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Strong growth in fees for Ireland's accountancy firms as Top 20 fee income rises by 9.3 per cent - Finance Dublin Accountancy Survey 2014 Back
Ireland’s Top 20 accountancy firms have seen a strong uptick in growth following a slowdown in growth last year. Fee income at the top 20 firms has grown by 9.3 per cent, to €1,231.4 million, compared with growth of 1.7 per cent in last year’s survey. Equally striking is the increased growth rate in employment amongst Ireland’s top firms with this year’s figures showing employment up by 7.5 per cent.
Accountancy in Ireland has returned to growth with an industry total growth of 9.3 per cent in what is the largest growth rate since the financial crisis and back to similar growth rates that accountancy in Ireland experienced in the early 2000s. The rate of growth acceleration follows what was a disappointing slip in the growth rate last year when the fee income for the top 20 firms fell to 1.7 per cent from 3.3 per cent in the 2012 survey.

The return to growth follows the post crash falls of 2009 and 2010. Firstly in 2010, fee income fell by 10.1 p.c. and then in 2008-9 there was a drop of 5.1 p. c., which was the first recorded fall in the history of the survey. The survey puts the total of €1,231.4 million not far off , but still slightly shy (97.5 p.c.) of the industry peak of 2008 when the fee income total was €1,263.5m. This makes up for the fall to €1,071.3m in 2011, the nadir of 84.8 p.c. of the 2008 total. The 15.2 p.c. fees contraction following the financial crisis has now nearly been recovered.
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In last year's survey the majority of the firms recorded rises in their fee incomes with only 6 firms recording a fall in their fee income. This year every firm has recorded growth bar one firm (OSK) who fell slightly from €3.7 million to €3.6 million. Notably in last year's survey the top two firms both saw their fee income fall. This year the trend is reversed and both PwC and KPMG have returned to growth albeit at different rates. The return to growth of these two has a significant impact on the total figure given that the fee income of both firms combined is 46.3 per cent, nearly half the total of the fee income of the top twenty firms.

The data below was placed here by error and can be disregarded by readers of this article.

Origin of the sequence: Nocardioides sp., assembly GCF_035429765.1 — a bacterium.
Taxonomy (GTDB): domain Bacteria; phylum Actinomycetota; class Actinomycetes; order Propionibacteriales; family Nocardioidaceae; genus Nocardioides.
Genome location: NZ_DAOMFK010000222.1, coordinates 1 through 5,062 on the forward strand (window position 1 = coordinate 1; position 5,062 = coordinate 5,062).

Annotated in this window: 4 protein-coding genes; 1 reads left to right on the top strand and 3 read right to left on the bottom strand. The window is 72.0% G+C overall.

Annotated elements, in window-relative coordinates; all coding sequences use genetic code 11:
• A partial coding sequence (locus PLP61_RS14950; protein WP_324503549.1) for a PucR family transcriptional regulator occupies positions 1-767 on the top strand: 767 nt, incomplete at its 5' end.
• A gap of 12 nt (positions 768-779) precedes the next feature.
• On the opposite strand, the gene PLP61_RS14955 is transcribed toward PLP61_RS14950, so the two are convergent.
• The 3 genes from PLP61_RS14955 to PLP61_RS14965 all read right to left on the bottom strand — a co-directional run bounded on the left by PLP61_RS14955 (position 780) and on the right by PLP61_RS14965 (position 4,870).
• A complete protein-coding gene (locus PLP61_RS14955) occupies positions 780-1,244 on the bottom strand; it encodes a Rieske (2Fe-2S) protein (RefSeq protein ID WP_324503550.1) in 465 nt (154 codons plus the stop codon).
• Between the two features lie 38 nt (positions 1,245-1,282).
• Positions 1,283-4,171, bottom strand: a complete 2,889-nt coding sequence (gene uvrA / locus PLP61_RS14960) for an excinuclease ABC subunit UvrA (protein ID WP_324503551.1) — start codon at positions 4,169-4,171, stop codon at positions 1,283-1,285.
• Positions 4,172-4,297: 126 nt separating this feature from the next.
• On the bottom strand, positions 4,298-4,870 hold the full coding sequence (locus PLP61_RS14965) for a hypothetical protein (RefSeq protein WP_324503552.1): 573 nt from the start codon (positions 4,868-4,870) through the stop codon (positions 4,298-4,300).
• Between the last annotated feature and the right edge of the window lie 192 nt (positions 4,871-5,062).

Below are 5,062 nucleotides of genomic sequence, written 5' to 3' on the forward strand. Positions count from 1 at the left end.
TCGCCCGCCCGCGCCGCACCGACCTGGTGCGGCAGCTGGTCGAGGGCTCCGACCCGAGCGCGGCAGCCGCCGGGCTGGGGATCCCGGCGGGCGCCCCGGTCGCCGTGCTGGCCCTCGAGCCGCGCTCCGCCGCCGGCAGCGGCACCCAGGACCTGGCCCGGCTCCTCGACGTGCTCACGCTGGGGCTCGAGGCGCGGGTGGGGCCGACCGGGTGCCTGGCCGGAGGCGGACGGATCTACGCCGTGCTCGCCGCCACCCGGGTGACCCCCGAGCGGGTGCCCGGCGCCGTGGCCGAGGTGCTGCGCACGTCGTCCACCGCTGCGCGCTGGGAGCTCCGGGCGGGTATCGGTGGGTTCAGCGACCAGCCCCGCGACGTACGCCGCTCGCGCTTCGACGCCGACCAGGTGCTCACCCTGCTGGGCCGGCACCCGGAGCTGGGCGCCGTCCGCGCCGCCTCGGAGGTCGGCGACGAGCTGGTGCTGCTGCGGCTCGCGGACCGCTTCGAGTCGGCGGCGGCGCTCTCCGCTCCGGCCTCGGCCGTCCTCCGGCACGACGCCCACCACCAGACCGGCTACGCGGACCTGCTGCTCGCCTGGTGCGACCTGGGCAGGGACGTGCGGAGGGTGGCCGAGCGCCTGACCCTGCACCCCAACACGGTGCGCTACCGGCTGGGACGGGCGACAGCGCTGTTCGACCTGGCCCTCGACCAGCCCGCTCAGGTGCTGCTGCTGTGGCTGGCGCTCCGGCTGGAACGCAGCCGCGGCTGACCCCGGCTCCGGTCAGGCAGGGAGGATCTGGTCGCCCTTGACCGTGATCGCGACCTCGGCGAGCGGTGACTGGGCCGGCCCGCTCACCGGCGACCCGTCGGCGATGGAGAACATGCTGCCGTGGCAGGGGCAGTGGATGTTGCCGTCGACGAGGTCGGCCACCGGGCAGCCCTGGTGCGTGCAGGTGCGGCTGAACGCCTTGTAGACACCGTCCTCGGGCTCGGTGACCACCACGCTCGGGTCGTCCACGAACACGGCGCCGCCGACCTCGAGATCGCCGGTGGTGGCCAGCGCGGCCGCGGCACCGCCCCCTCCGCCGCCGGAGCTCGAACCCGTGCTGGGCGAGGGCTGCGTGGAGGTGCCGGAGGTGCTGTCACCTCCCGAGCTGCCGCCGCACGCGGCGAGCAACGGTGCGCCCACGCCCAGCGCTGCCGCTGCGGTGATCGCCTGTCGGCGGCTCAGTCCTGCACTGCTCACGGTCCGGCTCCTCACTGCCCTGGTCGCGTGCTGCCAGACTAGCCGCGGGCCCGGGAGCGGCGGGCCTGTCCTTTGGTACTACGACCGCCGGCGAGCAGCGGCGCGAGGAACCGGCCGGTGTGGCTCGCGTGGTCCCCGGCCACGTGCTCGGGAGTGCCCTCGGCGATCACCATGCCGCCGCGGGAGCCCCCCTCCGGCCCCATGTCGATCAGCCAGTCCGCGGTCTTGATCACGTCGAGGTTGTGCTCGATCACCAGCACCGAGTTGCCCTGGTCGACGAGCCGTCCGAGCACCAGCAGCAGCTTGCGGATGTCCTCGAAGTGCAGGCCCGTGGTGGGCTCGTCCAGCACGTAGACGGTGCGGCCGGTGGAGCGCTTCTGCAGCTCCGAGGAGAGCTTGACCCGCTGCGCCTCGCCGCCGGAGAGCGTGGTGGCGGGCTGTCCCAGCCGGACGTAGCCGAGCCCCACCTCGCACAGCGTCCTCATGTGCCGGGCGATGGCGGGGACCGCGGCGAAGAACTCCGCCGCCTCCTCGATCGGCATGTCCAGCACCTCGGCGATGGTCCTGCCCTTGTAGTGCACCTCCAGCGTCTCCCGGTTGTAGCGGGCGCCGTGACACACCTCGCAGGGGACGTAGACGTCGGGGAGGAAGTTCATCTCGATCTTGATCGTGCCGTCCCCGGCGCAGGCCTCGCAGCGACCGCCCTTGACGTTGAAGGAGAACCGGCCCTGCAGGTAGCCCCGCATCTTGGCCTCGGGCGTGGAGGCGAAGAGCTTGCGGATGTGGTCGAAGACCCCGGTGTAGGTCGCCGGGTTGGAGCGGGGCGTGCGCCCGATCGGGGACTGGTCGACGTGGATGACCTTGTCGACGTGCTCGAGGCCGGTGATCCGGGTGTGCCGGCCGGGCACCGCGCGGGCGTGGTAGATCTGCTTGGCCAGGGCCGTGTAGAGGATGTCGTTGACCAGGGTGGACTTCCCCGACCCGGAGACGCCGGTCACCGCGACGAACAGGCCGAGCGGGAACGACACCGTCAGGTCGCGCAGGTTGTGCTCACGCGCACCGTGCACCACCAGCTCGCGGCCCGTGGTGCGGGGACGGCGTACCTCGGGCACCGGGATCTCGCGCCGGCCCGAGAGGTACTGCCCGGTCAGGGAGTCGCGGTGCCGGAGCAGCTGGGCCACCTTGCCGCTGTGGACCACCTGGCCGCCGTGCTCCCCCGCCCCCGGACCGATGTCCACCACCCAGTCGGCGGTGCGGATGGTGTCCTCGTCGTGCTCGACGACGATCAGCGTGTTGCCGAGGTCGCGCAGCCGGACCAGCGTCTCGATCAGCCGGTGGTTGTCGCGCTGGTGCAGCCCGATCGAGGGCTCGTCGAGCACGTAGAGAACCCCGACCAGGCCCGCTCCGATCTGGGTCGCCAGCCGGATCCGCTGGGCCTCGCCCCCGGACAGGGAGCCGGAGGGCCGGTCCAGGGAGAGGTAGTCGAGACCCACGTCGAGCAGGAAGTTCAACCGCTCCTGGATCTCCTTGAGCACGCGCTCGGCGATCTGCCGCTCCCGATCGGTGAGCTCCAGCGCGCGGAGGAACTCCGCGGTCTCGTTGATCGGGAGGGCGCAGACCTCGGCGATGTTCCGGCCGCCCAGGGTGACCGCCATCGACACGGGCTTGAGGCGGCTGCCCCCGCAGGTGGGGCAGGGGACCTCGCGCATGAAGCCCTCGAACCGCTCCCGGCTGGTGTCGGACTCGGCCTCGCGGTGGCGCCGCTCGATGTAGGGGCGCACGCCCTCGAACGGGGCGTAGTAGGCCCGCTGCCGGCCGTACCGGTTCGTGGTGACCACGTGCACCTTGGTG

KPMG, which operates a all-island partnership, has grown by 13 per cent and is one of the best performers in the survey. Its fee income grew by the largest amount this year, by €31m, from €239m to €270m. This brings the firm to 87.7 of its peak fee income of €307.7m achieved in 2008. This makes up for the losses between 2008 and 2010 where fee income fell to €231m, a fall of €76.7m from peak, or a 25 per cent fall in just two years.

PwC has also returned to growth but less markedly so with an all-Ireland fee income increase of €4m - 1.3 per cent growth. This increase sees the firm rise to 84.7 per cent of its 2008 peak. For PwC however the impact of the financial crisis on its fee income was not as severe as for other firms (e.g. KPMG whose fall, and rise, has been more pronounced) with its fee income falling by €56m between 2008 (€355m) and 2011 (€299m), or 15 per cent. It is worth mentioning that PwC reports its income for the end of 2013 whereas other firms report after that time and given the improving economy, fee incomes reported this year would reflect the improving economy. The firm's performance this year was however below the top 20 average of 9.3 per cent. On a Republic of Ireland basis alone PwC's fee income increased by 4.2 per cent (from €214m to €223m), showing the slight drag the more recessionary Northern Irish economy is having on its all-Ireland income.